Finding Freedom Podcast: Are we really equal?
Europe has seen many improvements in GENDER EQUALITY in recent years. Topic is not a taboo even in some less developed democracies. However, lack of equality between women and men in politic...
There are no direct national elections in the Peopleâ€™s Republic of China. Only district and municipal bodies are directly elected but these elections lack significance as candidates are usually pre selected and approved by the Communist Party. The Communist Party is the only legal party and shapes all policies and strategies through its Politburo Standing Committee (PSC). The official legislative body is the 3,000-member National Peopleâ€™s Congress (NPC), which more or less serves as a symbolic body and only convenes once a year to confirm decisions made by the PSC. The NPC is elected by sub-national congresses. National leaders are officially chosen by the national party congress, but personnel decisions are made beforehand through an obscure internal process. The
latest party congress in 2012 saw the PSC shrink from nine to seven members, with a majority of conservative figures being appointed. The committee is headed by Xi Jinping, who also succeeded Hu Jintao as president in 2013. Li Keqiang was appointed Xiâ€™s deputy and became prime minister in 2013, following Wen Jiabao. Analysts conclude that former Chairman of the Communist Party Jiang Zemin exerted considerable influence in the selection of the new PSC, with five of the seven members being his allies or protÃ©gÃ©s. This suggests that patronage networks play an increasingly important role within the CCP leading circles. A number of leading party members have expressed unease about this issue. The usually well orchestrated political transition process was marred by one of Chinaâ€™s biggest political scandals in recent years, as a subordinate of Politburo member Bo Xilai fled to the US embassy and stated allegations against the former and his wife, Gu Kailai. The following political turmoil led to Boâ€™s expulsion from the CPC and the conviction of his wife for the murder of British Businessman Neil Heywood. Bo Xilai was subsequently sentenced to life in prison on corruption charges in 2013. The new leadership has pledged to intensify its efforts against corruption, which remains rampant. The increased discontent over corrupt party officials has led to the marginal opening of the electoral process. In some districts party secretaries have been put to public vote to meet criticism. However, despite these small steps China is still far from fulfilling the minimum standards of an electoral democracy.
Although all political decisions are formally made by the highest legislative body, the NPC, the actual political process and the judiciary are dominated by the Communist Party, in particular its seven-member Politburo. Due to the forced absence of opposition parties and the NPCâ€™s lack of decision making power, the CPC de facto has to be considered a veto player without constitutional mandate.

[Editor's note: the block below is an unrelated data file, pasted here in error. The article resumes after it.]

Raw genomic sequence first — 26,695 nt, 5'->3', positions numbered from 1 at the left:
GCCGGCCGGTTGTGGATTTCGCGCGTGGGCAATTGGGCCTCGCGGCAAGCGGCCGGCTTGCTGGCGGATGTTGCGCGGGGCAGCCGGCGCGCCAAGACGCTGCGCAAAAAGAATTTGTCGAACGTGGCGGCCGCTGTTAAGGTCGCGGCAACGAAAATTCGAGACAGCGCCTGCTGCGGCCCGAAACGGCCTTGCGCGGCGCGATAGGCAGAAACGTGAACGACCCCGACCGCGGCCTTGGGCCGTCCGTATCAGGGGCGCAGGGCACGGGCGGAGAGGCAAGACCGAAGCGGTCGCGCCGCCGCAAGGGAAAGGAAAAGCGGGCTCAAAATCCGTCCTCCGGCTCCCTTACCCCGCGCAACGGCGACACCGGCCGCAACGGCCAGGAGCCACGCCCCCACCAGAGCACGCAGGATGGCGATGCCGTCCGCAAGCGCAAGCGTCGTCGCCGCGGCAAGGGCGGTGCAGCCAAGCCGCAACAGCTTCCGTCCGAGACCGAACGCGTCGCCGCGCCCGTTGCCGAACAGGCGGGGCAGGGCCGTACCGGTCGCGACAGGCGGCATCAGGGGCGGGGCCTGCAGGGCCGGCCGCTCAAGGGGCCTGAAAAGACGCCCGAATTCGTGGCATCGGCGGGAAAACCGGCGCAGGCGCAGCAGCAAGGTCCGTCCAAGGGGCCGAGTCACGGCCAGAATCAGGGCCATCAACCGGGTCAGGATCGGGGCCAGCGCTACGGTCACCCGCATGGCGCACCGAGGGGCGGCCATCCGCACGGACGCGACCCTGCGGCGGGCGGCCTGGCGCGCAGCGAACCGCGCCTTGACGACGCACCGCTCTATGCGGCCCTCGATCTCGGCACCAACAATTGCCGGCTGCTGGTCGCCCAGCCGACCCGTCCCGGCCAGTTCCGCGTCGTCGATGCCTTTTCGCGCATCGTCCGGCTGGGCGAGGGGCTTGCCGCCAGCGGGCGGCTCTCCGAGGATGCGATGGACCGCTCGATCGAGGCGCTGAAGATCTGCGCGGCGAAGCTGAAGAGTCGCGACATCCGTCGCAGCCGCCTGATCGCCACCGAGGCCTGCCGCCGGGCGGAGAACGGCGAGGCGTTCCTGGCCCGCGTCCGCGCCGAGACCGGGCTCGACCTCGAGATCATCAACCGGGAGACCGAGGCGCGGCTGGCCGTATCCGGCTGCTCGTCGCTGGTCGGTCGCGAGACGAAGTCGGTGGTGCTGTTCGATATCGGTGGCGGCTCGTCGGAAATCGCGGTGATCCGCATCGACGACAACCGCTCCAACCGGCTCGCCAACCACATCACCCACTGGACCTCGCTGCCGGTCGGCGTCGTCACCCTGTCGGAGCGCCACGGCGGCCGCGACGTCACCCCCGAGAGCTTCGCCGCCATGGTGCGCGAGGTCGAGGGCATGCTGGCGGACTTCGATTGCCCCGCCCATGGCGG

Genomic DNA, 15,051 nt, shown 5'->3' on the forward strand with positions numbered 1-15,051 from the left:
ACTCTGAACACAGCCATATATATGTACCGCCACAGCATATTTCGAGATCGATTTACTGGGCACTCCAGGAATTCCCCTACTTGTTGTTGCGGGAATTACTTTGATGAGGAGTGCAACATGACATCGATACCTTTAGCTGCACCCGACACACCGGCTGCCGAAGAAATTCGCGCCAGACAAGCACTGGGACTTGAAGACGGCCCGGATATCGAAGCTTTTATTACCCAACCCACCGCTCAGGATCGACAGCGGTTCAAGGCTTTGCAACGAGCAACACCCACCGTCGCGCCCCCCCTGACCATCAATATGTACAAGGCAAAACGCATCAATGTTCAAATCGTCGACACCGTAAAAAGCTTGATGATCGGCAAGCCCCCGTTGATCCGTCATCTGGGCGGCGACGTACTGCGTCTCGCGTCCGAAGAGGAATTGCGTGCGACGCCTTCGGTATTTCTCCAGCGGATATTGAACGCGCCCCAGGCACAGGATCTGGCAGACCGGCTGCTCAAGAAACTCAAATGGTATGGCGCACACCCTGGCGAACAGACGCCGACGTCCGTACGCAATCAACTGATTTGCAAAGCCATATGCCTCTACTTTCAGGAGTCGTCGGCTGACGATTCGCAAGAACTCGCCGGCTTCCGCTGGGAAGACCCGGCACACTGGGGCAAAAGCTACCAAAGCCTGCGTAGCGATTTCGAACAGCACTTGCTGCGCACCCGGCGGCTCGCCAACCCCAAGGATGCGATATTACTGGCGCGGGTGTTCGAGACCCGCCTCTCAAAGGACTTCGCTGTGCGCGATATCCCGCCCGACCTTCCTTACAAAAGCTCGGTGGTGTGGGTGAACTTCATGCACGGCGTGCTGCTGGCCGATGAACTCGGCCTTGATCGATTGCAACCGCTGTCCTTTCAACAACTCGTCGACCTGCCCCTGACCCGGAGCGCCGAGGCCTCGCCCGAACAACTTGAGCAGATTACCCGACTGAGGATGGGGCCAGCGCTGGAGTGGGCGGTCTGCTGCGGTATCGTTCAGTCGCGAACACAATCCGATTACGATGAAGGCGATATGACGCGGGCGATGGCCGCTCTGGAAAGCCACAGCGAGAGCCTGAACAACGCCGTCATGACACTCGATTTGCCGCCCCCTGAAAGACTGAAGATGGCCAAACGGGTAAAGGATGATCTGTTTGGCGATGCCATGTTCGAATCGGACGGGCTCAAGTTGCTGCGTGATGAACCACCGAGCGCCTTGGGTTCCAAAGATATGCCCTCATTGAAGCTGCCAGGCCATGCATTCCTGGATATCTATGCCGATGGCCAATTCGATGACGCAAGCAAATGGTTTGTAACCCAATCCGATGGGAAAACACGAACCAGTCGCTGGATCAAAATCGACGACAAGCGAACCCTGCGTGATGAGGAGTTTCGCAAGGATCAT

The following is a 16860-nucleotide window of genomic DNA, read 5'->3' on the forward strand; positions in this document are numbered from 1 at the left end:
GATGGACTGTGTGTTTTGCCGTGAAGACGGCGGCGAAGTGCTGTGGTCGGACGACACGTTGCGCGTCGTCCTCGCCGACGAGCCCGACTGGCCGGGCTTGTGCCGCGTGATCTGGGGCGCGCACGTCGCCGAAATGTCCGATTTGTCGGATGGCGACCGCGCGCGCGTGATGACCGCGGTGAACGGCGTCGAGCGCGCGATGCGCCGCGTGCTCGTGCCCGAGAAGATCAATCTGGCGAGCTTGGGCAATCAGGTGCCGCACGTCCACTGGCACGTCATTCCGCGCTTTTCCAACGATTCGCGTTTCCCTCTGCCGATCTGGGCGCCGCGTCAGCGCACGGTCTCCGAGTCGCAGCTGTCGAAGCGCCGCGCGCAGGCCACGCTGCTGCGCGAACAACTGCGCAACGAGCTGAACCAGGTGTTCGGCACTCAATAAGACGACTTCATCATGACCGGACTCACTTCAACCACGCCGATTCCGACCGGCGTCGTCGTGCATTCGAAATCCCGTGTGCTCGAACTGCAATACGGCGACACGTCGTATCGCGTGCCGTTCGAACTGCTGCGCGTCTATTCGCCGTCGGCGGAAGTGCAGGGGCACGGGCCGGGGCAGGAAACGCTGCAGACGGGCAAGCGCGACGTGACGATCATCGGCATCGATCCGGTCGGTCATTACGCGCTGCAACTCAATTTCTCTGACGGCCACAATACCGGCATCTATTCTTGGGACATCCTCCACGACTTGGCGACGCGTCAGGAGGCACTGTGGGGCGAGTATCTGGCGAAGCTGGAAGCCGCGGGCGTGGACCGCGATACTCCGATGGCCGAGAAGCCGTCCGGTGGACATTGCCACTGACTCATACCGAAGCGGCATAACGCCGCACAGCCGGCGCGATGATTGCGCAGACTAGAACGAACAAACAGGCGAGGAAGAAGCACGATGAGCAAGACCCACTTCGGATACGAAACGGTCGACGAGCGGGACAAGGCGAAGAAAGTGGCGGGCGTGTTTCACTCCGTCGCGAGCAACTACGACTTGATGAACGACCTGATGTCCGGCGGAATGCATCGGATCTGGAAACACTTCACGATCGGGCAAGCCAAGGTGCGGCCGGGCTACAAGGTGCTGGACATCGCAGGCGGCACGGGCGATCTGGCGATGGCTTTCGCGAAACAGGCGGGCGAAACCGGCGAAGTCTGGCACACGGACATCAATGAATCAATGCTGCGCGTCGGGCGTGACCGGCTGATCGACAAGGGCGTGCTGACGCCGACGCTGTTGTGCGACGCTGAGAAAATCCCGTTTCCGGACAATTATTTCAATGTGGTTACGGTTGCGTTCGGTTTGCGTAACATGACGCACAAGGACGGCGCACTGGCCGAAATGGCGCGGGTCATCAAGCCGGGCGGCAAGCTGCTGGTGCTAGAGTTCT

China still remains one of the most repressive environments for journalists and online activists. Chinaâ€™s prowess in restricting freedom of speech is all but unrivalled. Restrictions introduced during the Arab Spring (the sudden toppling of autocratic regimes across the Arab world made the Chinese leadership somewhat queasy), were complemented by further constraints ahead of the leadership change in 2012. This was intensified after the scandal around former Politburo member Bo Xilai became public. Conditions in the autonomous regions Tibet and Xinjiang have also deteriorated during the last year. Although the constitution provides for freedom of the press and expression, these constitutional provisions cannot be invoked in court to claim individual rights. There is no
press law that protects journalists. Intimidation, arbitrary detentions, and physical attacks by authorities and paid thugs are common (although the number of incidents has decreased since 2011). The party directly controls media coverage through its Central Propaganda Department (CPD). Vaguely formulated laws and provisions are used to silence critical voices, and self-censorship is the general norm. Through the CPD the Communist Party also effectively uses the media to disseminate favorable news or coverage of new directives. Print, radio, TV and online media coverage are heavily censored, especially regarding topics such as: greater autonomy in Tibet and Xinjiang; relations with Taiwan; the Falun Gong movement; writings of prominent dissidents; and, unfavourable coverage of party officials. Additionally, website administrators and media editors are encouraged to steer clear of some sensitive topics such as the escape from house arrest of blind political activist Chen Guangcheng or speculations regarding former Prime Minister Wen Jiabaoâ€™s wealth.
Despite growing legal awareness among citizens, the Chinese governmentâ€™s open rejection of genuine judicial independence undermines legal reform and efforts to limit the CPCâ€™s control over the courts. Interference by the CPC may have lessened, but its influence still looms over verdicts and sentences, particularly in politically sensitive cases, and the judicial institutions and mechanism remain weak. Judicial corruption, largely due to scant remuneration of judges and lack of court funding, is another serious problem that leaves a negative impact on Chinaâ€™s judicial independence and its legal system as a whole.